Untitled (Shaman), c. 1971
Norval (called Copper Thunderbird) Morrisseau
Canadian, 1932 - 2007
acrylic on paper, mounted on hardboard
130.7 x 89.7 cm
Gift of Audrey and Gary Kilpatrick, Rainy River, Ontario, 2000
National Gallery of Canada (no. 40532)
Copyright Norval Morrisseau / Gabe Vadas. Courtesy of Kinsman Robinson Galleries, Toronto.
An example of Morrisseau’s early exploration of shamanistic themes that continue from this point into his later works, the evolution of colour here is significant. The colours are bold, powerful, forceful – perhaps indicative of how Morrisseau sees himself and his grandfather in their roles as shamans to the Anishinabek. Note that the shaman carries a medicine stick and has a headpiece similar to those that appear in later works on the same theme. He also wears a beaded collar, armbands, and a medicine pouch. The colours in this painting are transitional, lying somewhere between the earthy and sometimes monochromatic hues of his early work, and the neon fields of intense colour that emanate from his more recent paintings. It is interesting that in this piece, the figure itself is heavily painted, while the background is left the colour of the paper it is painted upon. This is reminiscent of Morrisseau’s earlier practice of painting on birch bark and plywood, where the backgrounds are left unpainted and the grain of the wood or bark becomes part of the aesthetic of the work.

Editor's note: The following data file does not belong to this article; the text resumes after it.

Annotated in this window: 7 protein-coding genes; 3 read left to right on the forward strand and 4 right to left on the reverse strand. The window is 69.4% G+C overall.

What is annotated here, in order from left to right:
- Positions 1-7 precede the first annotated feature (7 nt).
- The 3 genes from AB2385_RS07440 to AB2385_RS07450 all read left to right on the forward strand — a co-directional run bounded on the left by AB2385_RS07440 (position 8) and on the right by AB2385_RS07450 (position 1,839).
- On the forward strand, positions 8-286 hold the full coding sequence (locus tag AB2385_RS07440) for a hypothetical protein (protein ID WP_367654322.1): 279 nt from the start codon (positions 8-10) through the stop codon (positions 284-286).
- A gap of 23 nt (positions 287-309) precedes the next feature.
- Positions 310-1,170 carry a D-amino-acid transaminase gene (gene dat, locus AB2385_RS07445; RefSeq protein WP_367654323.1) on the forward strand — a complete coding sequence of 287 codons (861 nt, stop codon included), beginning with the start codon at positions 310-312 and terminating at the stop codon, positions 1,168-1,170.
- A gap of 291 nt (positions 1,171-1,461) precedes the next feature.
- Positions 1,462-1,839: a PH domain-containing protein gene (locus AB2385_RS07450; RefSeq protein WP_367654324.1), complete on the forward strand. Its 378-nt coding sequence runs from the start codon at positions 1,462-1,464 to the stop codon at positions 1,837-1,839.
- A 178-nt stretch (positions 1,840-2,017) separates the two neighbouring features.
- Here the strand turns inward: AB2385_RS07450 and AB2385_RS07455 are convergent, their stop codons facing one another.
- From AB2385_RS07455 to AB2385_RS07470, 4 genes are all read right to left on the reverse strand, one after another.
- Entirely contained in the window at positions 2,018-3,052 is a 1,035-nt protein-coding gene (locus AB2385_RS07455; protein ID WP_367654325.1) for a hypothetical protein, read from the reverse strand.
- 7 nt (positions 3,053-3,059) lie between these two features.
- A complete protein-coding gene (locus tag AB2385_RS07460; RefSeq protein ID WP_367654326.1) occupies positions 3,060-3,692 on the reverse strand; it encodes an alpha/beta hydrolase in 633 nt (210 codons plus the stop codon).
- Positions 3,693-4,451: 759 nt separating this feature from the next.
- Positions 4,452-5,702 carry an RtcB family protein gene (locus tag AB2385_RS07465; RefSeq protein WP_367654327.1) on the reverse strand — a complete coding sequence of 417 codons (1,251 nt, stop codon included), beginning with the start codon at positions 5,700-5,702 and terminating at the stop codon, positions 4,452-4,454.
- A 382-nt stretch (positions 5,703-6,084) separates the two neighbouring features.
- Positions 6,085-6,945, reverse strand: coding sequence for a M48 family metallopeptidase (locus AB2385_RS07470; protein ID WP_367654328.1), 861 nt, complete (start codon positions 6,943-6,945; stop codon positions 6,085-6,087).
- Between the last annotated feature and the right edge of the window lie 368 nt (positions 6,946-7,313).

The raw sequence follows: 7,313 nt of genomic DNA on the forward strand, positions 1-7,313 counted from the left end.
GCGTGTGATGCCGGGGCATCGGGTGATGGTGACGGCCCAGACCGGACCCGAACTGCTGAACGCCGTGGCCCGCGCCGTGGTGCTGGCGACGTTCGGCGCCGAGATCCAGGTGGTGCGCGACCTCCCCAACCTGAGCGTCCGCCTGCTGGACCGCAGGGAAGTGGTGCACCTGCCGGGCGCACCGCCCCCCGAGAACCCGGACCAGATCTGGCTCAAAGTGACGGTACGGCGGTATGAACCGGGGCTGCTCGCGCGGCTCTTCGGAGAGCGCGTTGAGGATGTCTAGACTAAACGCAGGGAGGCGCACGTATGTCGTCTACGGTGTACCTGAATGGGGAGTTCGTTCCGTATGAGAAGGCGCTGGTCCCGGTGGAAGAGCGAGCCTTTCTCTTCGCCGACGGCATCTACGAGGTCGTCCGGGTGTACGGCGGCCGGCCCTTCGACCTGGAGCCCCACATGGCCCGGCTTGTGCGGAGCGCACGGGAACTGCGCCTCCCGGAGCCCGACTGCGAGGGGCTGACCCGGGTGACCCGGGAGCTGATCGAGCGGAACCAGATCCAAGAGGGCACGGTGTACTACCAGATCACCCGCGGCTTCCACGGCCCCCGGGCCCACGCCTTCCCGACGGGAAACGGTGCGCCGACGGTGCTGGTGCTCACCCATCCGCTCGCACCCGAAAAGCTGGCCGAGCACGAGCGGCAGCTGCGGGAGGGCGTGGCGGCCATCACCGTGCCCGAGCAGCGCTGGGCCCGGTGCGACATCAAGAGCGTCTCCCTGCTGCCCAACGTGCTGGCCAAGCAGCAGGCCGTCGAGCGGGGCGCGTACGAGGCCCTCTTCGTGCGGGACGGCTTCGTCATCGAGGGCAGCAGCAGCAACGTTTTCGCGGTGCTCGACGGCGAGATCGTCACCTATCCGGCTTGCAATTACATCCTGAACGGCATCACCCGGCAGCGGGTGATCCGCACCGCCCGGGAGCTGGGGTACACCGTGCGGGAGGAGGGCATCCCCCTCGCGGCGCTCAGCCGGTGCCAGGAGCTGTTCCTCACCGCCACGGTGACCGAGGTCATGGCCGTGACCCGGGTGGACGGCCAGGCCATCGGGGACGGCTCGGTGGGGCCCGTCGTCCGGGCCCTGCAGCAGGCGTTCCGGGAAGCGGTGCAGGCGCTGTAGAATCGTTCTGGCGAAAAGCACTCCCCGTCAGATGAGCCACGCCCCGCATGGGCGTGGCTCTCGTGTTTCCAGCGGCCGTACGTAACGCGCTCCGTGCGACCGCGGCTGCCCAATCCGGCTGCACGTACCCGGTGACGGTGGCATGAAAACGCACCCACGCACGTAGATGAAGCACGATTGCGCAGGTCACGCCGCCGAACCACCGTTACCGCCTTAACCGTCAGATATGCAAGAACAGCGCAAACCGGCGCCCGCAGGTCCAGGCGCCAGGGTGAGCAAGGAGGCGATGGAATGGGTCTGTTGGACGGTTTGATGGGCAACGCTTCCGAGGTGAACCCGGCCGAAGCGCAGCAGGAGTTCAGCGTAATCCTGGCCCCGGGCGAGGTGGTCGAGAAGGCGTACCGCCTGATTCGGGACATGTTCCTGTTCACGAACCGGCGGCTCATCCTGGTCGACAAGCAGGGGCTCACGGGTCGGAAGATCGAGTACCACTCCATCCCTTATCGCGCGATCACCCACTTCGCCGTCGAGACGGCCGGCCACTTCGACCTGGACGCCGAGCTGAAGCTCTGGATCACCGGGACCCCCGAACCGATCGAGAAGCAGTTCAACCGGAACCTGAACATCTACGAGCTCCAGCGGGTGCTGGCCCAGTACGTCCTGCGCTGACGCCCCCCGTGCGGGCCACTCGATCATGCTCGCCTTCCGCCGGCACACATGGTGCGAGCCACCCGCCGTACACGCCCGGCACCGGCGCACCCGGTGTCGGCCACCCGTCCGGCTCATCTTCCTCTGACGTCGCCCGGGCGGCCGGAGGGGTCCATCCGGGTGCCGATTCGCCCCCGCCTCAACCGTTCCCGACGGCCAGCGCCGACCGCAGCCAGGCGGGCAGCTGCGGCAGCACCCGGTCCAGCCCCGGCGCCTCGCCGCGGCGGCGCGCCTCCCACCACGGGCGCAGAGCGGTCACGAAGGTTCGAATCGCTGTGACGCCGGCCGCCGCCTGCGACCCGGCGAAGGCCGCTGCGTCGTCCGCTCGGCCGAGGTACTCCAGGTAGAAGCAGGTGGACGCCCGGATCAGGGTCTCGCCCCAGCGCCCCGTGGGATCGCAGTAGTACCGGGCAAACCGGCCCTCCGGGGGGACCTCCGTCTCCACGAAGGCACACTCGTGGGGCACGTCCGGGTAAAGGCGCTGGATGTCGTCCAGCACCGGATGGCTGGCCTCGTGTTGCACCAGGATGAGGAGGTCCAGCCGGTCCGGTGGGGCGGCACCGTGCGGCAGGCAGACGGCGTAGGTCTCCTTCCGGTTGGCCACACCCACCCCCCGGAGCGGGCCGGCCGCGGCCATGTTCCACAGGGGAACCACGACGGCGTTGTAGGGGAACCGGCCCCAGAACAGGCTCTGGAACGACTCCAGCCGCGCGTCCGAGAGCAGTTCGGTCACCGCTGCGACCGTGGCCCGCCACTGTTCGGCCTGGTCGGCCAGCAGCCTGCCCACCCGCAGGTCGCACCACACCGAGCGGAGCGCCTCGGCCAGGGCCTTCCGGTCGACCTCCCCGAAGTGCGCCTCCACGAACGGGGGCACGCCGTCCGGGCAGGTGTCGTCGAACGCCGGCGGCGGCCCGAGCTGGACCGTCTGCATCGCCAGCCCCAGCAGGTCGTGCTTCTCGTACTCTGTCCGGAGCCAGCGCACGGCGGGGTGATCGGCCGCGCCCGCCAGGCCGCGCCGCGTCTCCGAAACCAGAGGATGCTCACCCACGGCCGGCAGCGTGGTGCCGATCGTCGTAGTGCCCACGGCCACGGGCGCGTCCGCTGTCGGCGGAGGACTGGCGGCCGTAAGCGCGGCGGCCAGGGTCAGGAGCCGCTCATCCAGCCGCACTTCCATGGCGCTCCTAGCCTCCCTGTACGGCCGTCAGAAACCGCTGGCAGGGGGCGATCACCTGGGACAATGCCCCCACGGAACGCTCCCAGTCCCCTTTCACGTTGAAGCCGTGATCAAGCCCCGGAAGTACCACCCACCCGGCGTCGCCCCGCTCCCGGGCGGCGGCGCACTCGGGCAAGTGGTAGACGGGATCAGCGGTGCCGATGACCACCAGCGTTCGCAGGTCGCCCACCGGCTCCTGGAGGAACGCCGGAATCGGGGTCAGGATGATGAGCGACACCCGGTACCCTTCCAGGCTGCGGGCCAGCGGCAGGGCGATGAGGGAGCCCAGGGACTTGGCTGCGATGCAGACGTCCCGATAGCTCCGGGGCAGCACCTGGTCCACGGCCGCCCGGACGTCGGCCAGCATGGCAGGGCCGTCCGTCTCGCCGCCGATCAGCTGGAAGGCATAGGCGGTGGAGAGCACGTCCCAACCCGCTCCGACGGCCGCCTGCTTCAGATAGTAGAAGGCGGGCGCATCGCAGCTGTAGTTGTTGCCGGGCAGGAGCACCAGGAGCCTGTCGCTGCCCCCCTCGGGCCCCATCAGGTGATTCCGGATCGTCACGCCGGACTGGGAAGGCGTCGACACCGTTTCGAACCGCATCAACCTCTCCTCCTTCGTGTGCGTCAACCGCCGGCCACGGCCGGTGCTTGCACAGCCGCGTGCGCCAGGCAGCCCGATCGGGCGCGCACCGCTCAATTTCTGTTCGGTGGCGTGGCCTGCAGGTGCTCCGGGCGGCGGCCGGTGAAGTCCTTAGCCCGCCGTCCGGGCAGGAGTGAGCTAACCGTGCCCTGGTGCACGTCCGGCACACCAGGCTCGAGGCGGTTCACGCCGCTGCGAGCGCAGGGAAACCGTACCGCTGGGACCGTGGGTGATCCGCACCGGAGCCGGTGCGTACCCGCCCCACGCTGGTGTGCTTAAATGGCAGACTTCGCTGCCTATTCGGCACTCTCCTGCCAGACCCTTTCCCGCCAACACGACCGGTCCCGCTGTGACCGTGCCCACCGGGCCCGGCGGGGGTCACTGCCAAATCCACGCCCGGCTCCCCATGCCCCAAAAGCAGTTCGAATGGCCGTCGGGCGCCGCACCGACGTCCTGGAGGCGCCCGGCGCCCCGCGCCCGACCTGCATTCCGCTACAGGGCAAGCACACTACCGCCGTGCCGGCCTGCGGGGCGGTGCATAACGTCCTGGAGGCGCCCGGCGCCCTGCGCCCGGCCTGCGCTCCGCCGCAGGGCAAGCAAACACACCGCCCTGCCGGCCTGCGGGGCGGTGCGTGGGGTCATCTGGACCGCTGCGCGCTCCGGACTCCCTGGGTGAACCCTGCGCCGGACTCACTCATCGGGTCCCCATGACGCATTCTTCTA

More from Norval (called Copper Thunderbird) MorrisseauUntitled (Shaman and Water Serpent)
57 x 76 cm Untitled (Bear/Human Transformation)
38.1 x 18 cm irregular Untitled (Three Shaman in a Canoe)
57 x 76 cm